We’ve been working on a number of projects recently involving open source software often quoted as ‘Big Data’ solutions – here’s a quick overview of them.
The grandfather of them all of course is Apache Hadoop, now not so much a single project as an ecosystem including storage and processing for potentially huge amounts of data, spread across clusters of machines. Interestingly Hadoop was originally created by Doug Cutting, who also wrote Lucene (the search library used by Apache Solr and Elasticsearch) and the Nutch web crawler. We’ve been helping clients distribute processing tasks using Hadoop’s MapReduce algorithm and also to speed up their indexing from Hadoop into Elasticsearch. Other projects we’ve used in the Hadoop ecosystem include Apache Zookeeper (used to coordinate lots of Solr servers into a distributed SolrCloud) and Apache Spark (for distributed processing).
We’re increasingly using Apache Kafka (a message broker) for handling large volumes of streaming data, for example log files. Kafka provides persistent storage of these streams, which might be ingested and pre-processed using Logstash and then indexed with Elasticsearch and visualised with Kibana to build high-performance monitoring systems. Throughput of thousands of items a second is not uncommon and these open source systems can easily match the performance of proprietary monitoring engines such as Splunk at a far lower cost. Apache Samza, a stream processing framework, is based on Kafka and we’ve built a powerful full-text search for streams system using it. Note that Elasticsearch has a similar ‘stored search’ feature called Percolator, but this is quite a lot slower (as others have confirmed).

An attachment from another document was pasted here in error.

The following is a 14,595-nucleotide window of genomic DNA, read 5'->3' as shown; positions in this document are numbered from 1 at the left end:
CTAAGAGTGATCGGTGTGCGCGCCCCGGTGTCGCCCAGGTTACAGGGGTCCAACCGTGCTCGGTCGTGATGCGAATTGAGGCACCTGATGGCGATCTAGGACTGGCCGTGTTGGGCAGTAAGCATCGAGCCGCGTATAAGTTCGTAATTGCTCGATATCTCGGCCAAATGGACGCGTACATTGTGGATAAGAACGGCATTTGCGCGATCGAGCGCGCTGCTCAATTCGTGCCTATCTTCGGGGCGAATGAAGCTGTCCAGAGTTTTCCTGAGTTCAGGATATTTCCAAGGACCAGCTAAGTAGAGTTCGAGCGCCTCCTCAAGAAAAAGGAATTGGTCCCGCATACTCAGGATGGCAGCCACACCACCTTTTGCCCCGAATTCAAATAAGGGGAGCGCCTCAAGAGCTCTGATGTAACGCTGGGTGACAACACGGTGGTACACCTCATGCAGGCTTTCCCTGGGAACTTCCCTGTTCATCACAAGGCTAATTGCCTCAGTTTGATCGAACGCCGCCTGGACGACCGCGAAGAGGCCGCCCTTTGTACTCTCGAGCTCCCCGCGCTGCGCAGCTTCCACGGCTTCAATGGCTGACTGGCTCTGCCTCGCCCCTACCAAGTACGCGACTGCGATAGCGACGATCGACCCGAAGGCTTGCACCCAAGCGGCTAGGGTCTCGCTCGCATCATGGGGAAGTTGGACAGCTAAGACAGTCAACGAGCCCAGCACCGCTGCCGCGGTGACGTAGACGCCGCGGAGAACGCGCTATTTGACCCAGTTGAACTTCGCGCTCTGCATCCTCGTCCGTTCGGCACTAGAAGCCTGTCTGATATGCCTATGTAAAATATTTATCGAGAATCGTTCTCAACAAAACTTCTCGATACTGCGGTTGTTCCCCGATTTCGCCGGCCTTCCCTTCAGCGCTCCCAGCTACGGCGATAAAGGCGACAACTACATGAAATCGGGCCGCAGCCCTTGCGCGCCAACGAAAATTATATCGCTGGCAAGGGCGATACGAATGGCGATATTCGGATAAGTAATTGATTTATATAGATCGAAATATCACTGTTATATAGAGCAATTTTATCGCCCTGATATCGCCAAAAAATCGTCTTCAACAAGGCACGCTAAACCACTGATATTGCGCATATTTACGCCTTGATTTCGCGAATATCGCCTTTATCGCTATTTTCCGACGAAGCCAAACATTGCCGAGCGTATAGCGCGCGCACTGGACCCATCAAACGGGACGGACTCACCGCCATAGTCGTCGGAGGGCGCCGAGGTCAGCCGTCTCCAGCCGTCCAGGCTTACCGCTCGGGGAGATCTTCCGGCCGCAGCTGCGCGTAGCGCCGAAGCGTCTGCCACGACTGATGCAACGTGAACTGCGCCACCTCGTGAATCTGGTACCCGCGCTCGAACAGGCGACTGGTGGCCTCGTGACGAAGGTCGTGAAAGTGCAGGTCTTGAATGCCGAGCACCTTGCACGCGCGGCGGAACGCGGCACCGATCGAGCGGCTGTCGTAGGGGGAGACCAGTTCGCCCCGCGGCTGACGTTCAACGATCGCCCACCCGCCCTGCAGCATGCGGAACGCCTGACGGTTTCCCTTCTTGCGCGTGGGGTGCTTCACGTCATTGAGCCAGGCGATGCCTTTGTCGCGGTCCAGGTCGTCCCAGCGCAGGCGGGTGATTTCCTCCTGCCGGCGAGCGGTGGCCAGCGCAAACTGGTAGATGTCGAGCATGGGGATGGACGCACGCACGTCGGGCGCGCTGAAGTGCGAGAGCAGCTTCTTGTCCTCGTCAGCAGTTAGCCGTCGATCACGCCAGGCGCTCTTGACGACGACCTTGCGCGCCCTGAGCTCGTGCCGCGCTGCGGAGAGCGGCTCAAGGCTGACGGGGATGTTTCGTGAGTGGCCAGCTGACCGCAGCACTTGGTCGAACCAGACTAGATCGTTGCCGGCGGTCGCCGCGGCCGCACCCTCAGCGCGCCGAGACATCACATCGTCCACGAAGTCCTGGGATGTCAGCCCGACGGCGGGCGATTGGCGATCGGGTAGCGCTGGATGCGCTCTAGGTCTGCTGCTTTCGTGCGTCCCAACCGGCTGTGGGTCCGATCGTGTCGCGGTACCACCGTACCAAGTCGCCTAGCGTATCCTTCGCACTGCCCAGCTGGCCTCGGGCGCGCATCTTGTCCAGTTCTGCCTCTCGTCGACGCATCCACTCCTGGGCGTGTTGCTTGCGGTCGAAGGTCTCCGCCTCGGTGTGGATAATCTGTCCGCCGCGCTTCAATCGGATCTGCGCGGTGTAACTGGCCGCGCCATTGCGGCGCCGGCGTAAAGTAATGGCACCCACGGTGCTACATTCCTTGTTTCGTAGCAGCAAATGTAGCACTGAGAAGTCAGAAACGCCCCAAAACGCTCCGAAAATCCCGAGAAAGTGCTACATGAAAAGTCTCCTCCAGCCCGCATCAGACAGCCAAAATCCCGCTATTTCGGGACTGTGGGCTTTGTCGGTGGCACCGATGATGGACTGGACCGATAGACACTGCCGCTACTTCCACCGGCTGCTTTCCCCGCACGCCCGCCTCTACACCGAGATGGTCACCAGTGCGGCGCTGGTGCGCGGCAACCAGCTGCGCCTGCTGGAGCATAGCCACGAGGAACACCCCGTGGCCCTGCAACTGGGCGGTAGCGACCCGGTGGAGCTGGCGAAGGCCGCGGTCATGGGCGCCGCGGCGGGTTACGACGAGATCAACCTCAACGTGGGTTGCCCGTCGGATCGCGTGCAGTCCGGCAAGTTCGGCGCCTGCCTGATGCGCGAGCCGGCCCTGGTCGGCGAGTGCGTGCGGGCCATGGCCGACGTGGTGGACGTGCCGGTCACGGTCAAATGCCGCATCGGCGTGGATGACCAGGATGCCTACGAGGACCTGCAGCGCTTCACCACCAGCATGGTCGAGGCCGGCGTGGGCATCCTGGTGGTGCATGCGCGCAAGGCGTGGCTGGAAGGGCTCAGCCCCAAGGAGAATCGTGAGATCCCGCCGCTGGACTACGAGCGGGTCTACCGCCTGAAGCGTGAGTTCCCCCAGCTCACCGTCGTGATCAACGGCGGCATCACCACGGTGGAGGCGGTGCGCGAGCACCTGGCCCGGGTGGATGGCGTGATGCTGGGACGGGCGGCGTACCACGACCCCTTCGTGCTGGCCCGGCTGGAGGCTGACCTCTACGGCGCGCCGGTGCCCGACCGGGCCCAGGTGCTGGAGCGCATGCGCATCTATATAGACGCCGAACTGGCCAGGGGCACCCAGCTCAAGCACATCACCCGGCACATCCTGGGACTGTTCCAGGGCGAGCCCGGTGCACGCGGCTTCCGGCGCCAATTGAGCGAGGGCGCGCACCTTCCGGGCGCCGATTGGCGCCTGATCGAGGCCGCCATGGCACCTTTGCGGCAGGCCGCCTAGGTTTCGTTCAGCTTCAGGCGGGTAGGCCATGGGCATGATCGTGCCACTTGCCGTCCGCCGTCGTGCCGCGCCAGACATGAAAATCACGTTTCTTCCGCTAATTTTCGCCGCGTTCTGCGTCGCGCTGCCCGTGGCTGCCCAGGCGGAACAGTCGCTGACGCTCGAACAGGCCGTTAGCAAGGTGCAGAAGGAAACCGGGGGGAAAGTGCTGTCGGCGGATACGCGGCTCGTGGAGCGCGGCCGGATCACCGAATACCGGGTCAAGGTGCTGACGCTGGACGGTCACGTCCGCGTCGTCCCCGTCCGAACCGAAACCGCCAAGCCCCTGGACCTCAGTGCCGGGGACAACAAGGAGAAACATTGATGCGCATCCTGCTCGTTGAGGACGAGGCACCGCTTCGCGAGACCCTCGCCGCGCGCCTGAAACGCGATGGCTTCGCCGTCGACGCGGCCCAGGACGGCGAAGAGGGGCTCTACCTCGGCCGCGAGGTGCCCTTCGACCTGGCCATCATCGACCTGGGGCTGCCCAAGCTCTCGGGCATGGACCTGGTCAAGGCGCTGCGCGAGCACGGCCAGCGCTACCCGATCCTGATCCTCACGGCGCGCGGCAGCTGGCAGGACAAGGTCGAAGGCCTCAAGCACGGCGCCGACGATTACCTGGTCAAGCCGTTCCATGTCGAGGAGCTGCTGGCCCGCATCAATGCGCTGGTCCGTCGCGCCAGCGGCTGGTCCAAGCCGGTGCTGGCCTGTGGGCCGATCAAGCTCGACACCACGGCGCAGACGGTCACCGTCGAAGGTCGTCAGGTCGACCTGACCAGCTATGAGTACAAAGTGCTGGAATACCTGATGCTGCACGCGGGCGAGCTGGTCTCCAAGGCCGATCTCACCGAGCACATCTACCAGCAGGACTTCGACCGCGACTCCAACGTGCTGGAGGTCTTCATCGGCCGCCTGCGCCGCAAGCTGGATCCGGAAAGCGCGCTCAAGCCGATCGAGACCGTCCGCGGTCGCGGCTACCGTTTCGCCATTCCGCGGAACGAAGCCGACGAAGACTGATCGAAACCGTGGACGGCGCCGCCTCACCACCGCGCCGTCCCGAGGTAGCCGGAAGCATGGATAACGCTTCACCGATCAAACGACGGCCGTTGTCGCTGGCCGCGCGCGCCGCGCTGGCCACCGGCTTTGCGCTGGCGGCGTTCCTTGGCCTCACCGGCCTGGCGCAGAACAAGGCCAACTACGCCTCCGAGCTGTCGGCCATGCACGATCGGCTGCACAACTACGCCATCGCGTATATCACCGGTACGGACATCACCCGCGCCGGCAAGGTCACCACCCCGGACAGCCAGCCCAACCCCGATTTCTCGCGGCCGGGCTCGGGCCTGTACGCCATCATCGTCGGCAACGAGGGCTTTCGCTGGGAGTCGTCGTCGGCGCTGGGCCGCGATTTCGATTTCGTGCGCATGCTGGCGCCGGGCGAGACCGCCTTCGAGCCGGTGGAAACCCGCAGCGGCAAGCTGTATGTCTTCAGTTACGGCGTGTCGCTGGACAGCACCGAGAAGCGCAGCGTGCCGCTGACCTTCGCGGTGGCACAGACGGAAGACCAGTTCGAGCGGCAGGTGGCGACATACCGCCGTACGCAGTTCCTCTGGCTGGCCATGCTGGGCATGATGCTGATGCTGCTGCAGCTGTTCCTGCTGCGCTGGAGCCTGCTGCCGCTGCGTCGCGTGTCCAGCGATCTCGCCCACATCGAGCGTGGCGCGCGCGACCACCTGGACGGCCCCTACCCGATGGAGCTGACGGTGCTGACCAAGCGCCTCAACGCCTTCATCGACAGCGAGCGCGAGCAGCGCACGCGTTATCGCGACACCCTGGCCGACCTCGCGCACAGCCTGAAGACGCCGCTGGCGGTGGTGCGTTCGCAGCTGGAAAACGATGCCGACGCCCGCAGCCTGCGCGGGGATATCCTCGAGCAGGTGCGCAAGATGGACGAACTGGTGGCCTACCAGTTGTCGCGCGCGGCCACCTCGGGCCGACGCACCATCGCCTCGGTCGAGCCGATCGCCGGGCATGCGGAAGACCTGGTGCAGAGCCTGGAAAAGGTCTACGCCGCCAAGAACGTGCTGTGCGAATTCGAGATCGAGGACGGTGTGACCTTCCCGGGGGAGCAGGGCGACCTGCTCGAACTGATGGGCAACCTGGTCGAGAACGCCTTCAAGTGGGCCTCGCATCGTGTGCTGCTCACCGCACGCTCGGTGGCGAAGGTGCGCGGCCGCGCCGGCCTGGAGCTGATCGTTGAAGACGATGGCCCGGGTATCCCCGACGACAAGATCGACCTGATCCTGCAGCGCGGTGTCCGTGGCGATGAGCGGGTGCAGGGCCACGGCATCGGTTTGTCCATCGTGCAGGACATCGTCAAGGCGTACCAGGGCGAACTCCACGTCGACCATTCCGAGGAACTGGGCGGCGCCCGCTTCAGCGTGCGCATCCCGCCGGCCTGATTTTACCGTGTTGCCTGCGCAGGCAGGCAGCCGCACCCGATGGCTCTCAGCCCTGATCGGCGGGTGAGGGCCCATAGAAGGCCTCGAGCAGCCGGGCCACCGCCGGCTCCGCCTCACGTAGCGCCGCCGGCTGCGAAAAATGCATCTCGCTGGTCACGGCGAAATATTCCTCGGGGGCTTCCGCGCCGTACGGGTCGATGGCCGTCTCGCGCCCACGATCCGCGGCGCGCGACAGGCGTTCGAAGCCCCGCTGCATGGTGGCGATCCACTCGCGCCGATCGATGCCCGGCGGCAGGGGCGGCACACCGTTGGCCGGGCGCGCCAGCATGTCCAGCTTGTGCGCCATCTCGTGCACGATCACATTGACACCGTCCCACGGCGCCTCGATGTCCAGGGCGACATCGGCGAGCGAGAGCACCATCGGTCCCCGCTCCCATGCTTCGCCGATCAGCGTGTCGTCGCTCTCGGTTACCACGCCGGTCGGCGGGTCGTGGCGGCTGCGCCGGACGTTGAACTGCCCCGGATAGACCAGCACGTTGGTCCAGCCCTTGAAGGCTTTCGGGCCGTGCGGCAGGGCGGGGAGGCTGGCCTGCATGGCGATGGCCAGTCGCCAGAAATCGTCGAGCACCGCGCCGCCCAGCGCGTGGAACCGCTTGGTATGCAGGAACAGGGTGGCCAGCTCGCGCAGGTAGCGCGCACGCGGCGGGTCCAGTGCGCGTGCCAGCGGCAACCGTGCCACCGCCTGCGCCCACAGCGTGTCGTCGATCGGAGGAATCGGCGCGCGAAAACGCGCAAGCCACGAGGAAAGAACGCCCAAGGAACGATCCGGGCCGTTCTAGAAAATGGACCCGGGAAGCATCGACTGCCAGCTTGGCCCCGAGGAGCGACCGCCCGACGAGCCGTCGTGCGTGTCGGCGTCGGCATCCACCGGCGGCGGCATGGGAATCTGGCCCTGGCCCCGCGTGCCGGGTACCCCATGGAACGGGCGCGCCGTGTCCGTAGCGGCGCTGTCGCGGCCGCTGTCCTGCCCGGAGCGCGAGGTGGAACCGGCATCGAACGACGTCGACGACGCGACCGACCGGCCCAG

Most of the above systems are written in Java, and if not run on the Java Virtual Machine (JVM), so our experience building large, performant and resilient systems on this platform has been invaluable. We’ll be writing in more detail about these projects soon. I’ve always said that search experts have been dealing with Big Data since well before it gained popularity as a concept – so if you’re serious about Big Data, ask us how we could help!